Hospitals are today bracing themselves for severe criticism over thousands of “needless deaths”. A report conducted by NHS England medical director, Professor Sir Bruce Keogh, is expected to reveal that 14 healthcare trusts had higher than expected death rates between 2010 and 2012. Assuming the high mortality rates at these trusts are attributed to poor care, medical errors and mismanagement, it will show that the Mid Staffordshire hospital scandal was not an isolated incident.
Temperatures will soar at Westminster. Tories will seize on the findings of the review to launch attacks on Shadow Health Secretary Andy Burnham, who was responsible for the NHS between June 2009 and May 2010. Labour will defend its management of the health service and criticise the government for politicising the issue and ignoring warnings. Everyone will throw up their hands in despair and the NHS regulators will be exposed as unfit for purpose.
In the last few years, we’ve had similar systemic or institutional failings in banking, the police, the press and others, all blamed on inadequate regulation and/or enforcement. It makes you suspect that the very core of our country is becoming rotten. And if that is the case, we really have two choices. We can bind ourselves in more and more regulation and castigate, insult and penalise one another in an unedifying race to the bottom. Or we can resolve to be better people, individually and collectively, and haul the country up by its bootstraps.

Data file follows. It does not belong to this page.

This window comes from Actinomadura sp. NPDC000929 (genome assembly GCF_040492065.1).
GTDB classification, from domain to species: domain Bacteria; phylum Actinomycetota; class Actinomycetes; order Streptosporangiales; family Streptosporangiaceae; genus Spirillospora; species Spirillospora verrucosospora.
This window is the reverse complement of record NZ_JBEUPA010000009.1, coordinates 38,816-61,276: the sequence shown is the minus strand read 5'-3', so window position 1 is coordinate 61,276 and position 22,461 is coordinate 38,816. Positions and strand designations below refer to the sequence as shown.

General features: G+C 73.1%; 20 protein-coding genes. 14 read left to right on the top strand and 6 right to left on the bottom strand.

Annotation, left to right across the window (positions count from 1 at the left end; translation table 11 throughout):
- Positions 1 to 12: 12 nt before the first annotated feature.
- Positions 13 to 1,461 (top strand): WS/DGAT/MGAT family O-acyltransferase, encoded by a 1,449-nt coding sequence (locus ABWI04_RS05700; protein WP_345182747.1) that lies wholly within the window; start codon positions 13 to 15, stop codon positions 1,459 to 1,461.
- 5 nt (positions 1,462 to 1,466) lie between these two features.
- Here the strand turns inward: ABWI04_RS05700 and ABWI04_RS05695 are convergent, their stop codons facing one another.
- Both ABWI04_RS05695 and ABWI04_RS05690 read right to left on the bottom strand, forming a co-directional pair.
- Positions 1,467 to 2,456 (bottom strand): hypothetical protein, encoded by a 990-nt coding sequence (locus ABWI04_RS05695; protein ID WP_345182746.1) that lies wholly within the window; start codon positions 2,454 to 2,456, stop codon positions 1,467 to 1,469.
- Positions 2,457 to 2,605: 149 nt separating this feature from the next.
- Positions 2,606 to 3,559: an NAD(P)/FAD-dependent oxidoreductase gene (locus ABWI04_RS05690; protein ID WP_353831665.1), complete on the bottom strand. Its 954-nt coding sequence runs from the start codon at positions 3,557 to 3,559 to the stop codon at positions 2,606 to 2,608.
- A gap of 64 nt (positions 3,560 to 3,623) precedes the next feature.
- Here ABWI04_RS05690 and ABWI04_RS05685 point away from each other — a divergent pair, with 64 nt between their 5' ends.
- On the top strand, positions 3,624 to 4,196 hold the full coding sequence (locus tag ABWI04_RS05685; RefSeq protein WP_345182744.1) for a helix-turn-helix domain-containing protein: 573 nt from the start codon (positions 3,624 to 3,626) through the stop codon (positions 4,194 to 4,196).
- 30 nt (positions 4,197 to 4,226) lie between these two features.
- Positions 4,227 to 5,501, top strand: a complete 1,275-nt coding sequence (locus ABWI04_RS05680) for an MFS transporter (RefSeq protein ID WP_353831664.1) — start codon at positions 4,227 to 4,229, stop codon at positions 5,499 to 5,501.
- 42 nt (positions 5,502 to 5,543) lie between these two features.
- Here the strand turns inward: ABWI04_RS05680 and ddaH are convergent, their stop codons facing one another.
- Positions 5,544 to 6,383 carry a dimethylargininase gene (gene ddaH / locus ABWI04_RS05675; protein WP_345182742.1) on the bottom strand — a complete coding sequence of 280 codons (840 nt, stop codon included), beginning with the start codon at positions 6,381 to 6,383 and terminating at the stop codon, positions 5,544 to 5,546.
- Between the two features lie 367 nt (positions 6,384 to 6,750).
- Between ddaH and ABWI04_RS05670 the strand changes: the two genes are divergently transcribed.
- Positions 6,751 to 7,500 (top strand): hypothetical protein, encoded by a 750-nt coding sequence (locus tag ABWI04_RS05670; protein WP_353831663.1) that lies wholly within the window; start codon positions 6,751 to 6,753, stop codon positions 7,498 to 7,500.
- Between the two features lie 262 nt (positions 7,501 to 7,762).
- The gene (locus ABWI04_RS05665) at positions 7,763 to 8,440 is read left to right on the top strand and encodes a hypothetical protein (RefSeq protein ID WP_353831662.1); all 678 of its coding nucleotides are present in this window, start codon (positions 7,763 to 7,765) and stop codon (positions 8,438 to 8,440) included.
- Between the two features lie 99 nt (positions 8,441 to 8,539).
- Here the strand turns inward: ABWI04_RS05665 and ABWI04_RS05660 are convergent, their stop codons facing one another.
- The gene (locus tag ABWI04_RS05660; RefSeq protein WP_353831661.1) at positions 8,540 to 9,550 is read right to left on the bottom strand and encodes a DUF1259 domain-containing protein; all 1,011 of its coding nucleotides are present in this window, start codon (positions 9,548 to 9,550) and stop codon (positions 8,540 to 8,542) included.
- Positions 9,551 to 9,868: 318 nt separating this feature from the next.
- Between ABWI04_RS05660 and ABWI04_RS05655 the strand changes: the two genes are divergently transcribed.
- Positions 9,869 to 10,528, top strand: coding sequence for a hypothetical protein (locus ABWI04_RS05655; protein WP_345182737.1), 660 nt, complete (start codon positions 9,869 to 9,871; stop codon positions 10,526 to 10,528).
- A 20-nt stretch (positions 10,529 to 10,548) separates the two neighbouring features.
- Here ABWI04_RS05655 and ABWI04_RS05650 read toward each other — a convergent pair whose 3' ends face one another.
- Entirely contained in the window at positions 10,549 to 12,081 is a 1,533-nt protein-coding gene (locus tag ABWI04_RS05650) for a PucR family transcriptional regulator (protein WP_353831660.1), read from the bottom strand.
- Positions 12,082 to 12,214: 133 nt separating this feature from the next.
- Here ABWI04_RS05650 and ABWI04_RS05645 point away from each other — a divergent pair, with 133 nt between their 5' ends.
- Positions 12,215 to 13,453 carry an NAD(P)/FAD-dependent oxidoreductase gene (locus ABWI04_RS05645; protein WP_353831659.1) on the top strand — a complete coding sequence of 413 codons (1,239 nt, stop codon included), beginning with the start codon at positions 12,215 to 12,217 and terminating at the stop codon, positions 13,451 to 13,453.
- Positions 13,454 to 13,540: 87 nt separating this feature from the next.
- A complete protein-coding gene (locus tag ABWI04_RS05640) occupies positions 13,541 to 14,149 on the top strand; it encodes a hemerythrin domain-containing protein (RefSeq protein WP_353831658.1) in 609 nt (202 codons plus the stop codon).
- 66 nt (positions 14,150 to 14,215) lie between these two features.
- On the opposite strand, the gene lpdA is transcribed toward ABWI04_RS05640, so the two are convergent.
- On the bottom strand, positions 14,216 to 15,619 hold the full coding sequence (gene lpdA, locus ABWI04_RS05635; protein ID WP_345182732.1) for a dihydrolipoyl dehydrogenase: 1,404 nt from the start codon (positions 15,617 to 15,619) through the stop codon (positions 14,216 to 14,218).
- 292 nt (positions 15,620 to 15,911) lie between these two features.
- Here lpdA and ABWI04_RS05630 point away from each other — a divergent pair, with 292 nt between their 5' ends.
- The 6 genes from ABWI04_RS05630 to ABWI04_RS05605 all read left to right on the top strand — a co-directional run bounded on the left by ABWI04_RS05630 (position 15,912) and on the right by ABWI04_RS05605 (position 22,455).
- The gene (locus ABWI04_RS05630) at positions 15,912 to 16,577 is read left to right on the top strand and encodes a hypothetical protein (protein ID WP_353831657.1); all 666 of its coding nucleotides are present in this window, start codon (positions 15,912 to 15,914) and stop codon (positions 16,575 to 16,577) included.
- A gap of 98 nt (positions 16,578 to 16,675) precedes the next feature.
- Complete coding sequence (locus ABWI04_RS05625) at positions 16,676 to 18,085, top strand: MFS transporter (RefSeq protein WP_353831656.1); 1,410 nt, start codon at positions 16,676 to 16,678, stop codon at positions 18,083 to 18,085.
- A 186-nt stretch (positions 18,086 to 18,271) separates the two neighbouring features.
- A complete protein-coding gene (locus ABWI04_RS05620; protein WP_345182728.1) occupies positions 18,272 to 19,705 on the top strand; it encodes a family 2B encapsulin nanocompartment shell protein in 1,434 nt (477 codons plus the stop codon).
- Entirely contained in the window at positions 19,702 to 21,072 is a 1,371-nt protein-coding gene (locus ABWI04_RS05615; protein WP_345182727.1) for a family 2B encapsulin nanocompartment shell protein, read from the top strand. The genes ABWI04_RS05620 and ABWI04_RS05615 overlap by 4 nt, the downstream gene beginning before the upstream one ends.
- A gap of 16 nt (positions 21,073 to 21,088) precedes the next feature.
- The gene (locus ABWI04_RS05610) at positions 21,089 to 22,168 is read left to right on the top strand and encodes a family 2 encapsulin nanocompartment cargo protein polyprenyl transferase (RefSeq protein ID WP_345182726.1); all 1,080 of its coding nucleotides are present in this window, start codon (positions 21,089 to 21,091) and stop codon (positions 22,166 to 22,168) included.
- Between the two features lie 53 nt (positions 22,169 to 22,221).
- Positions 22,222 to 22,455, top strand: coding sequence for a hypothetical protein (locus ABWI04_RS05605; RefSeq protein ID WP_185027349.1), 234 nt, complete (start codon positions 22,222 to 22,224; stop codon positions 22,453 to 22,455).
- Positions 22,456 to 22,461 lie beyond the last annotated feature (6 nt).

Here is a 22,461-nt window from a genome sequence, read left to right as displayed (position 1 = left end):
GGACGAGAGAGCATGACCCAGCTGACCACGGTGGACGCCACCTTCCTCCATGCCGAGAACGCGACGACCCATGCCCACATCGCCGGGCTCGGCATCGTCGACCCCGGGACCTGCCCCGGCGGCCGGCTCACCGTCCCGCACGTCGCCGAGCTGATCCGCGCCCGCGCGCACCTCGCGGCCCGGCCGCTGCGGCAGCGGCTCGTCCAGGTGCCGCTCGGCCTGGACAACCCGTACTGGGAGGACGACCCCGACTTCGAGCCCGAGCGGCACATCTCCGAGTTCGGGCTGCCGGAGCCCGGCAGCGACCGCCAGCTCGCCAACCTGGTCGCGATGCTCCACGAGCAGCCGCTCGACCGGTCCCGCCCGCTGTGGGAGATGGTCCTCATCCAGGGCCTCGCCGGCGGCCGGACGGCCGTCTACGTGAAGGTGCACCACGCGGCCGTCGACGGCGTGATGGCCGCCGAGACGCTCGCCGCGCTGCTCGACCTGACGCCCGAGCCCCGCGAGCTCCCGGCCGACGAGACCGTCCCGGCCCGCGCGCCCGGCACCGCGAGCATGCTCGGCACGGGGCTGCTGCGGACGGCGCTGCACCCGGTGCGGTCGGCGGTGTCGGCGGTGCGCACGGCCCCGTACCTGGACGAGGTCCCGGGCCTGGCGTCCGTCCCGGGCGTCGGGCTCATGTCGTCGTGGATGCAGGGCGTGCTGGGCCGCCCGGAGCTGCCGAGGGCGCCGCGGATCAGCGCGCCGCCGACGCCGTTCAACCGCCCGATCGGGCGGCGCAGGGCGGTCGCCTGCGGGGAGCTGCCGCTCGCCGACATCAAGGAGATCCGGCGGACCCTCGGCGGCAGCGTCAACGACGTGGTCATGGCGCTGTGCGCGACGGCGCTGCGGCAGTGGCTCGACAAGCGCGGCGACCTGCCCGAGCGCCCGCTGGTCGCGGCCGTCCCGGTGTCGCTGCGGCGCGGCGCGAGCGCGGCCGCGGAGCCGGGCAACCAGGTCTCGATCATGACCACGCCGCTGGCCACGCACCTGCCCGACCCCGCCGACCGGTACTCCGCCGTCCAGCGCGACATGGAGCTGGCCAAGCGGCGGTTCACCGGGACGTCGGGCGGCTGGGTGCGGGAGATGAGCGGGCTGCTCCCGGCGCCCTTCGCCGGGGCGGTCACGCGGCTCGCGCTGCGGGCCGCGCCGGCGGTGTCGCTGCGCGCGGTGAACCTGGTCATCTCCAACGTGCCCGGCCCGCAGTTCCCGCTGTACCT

If we want to enhance the quality of care in our health service, for example, we need to reward good doctors and nurses, not focus exclusively on the bad ones. We need to make an adjustment to our culture so that we don’t just look for fault and try to correct it. We should start looking for success and try to reinforce it. Let’s start dishing out some praise and rewarding high performers for a change. We don’t have to be sucked into the vortex of all these sinking ships. With a more positive outlook, we might discover that a rising tide raises all boats.